Recently, obesity was linked to differences in AT immune cell function, making it a secondary immune organ. AT is a reservoir of tissue-resident white blood cells that supply fresh immune cells and mediators. The free availability of glucose in obesity causes glycolysis to be preferred with Th1-skewed T-cell differentiation.

These findings led to the conclusion that the immune system and the metabolic state of the organism are closely linked and regulate each other – making the AT one of the most important immunometabolic modulators within the body.”

Intrinsic regulation

The Th2 response is typically observed in allergies and parasitic infestations. Th2 cells are considered to be effector cells and are characterized by the production of polarizing factors such as interleukin-4 (IL-4), IL-3, and IL-5. Their differentiation may depend on both nutrient availability and cytokines.

The serine/threonine kinase mechanistic target of rapamycin (mTOR) is a necessary upstream target for T-cell growth, proliferation, metabolism, and differentiation under different environmental conditions. Without mTOR activation, naïve T-cells cannot differentiate into Th1, Th2, or Th17 cells. Instead, they become T-regulatory (Treg) cells.

The mTOR molecule directs T-cell fate, controlling the hypoxia-inducible factor (HIF)1α, which responds to oxygen stress while promoting Th2-skewed responses.

The AMP-activated protein kinase (AMPK) is an energy sensor. When activated by the low-energy state of the cell, this enzyme inhibits mTORC1, reduces glycolysis, and opposes Th1 and Th17.

The peroxisome proliferator-activated receptors (PPARs) are also crucial in glucose and fat metabolism. PPARs are also highly expressed on AT macrophages, CD4 cells, and fat cells.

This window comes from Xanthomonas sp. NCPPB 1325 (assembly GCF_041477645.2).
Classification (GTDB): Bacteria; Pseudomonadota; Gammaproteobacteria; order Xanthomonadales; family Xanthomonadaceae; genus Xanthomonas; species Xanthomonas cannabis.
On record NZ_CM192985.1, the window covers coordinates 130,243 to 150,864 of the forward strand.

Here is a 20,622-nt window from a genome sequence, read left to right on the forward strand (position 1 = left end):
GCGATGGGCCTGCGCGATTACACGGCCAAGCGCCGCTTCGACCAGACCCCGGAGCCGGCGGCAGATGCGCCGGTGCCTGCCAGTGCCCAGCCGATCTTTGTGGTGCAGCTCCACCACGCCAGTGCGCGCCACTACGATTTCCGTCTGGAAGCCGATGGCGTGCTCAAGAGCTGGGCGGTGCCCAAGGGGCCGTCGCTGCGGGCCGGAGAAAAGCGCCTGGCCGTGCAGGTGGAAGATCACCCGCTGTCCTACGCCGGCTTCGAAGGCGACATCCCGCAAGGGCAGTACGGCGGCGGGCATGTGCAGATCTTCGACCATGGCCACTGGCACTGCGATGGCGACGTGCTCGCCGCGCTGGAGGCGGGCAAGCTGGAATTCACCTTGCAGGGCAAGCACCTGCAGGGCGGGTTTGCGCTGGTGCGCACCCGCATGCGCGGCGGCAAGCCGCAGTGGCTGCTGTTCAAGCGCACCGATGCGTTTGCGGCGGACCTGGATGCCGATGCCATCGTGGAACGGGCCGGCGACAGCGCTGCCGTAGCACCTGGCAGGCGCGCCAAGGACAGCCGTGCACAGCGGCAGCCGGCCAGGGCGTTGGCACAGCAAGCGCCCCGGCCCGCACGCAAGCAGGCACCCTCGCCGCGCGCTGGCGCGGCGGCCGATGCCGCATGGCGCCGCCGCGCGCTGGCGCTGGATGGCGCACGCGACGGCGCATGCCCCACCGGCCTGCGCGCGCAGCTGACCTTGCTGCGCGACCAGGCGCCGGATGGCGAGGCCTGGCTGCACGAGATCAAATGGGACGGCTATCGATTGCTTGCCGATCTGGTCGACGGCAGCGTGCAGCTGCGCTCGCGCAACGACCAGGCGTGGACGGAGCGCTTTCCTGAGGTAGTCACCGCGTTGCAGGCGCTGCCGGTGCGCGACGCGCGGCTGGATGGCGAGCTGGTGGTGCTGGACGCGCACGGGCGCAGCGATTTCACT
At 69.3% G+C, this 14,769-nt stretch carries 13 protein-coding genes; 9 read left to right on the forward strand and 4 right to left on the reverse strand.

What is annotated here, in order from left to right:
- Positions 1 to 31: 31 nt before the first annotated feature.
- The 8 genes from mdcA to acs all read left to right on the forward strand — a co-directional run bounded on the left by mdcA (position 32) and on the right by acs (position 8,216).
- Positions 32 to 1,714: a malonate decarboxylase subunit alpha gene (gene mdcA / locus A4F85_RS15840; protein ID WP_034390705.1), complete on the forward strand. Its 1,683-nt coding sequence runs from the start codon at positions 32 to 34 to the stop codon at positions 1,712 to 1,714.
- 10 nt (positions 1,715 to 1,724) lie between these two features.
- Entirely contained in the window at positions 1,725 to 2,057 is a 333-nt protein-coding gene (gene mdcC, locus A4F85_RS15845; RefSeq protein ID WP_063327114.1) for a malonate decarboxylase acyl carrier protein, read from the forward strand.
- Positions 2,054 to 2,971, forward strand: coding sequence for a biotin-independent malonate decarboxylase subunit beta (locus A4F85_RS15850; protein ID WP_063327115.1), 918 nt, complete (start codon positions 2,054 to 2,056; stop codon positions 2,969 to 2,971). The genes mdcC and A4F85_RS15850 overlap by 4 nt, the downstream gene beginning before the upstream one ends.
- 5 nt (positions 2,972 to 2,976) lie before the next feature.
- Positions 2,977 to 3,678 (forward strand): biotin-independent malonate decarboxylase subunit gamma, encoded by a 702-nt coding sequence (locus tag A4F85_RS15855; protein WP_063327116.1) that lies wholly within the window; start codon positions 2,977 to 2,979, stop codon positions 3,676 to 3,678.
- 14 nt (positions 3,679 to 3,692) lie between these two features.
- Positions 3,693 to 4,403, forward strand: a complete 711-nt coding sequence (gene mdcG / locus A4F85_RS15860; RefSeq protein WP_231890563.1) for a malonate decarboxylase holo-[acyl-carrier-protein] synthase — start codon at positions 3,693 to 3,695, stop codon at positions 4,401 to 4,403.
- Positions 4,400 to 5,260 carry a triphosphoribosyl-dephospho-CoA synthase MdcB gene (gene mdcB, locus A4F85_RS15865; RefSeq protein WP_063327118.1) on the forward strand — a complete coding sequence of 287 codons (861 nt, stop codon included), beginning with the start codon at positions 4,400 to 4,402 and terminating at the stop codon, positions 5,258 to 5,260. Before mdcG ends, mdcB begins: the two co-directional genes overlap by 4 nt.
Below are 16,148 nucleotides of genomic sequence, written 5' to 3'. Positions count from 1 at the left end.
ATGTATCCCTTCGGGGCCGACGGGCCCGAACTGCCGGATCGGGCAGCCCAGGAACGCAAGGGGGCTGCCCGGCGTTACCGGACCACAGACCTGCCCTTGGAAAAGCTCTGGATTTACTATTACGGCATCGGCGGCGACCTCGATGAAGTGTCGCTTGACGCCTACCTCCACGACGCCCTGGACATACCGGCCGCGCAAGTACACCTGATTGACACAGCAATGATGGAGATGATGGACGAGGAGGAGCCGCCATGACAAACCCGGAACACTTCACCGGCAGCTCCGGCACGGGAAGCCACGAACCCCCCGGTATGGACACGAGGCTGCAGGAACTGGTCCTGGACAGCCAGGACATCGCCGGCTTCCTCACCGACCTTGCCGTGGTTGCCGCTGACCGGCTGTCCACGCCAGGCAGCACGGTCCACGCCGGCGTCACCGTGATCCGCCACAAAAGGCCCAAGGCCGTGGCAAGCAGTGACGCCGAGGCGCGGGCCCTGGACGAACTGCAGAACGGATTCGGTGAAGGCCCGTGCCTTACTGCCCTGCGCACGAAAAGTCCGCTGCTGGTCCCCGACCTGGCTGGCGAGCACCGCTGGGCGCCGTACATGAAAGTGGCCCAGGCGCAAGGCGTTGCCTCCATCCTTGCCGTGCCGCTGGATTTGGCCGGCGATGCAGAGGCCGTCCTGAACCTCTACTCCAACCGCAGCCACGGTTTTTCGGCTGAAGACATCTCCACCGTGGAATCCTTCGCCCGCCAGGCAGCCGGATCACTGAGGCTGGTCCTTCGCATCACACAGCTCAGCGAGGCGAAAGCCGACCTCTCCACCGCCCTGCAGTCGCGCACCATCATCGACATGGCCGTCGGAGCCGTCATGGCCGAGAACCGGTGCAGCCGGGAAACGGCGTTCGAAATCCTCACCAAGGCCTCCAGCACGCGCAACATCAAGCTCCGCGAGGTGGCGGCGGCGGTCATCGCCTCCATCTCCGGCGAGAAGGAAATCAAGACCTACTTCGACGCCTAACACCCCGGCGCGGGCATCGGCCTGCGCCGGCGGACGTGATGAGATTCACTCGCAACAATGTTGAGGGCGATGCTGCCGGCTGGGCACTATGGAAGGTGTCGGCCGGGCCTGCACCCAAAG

PPARγ, which is referred to as ‘the master regulator of adipogenesis,’ is pro-inflammatory and is activated by mTOR. The activation of PPARγ causes increased fatty acid uptake, as well as AT synthesis and adiponectin in lean individuals.

Activated and quiescent CD4 cells exhibit different metabolic profiles. Whereas activated CD4 cells promote Th1 differentiation, quiescent CD4 cells differentiate into Th2 and Treg cells. 

The Th1-mediated, or type 1, response favors glycolysis because they present rapid antiviral or antibacterial responses with rapid T-cell proliferation. With type 2 responses, persistent antigenic challenge from worm infestation or allergic reactions shifts the balance toward long-term mitochondrial pathways.

Extrinsic control from nutrients/cytokines

Th2 cytokines induce the differentiation of naïve T-cells into Th2 cells that express the master transcription factor GATA3. Th2 cytokines also cause M2 macrophage differentiation into basophilia and eosinophilia, while class-switching of antibodies to immunoglobulin G1 (IgG1) and IgE also occurs. Th2 cytokines also block Th1 responses and vice versa.

Estimates indicate that over 50% of obese individuals may have metabolic dysfunction. The inflammatory response mediated by M1 macrophages, cytotoxic CD8 cells, and Th1 cells in white adipose tissue in obesity is responsible for the associated metabolic syndrome. Mucosal-associated invariant T (MAIT) cells also play a role in this impairment.

Obesity also causes systemic immune impairment by decreasing Th2 responses while enhancing Th1 cell activity and M1-polarized macrophages. This promotes insulin resistance.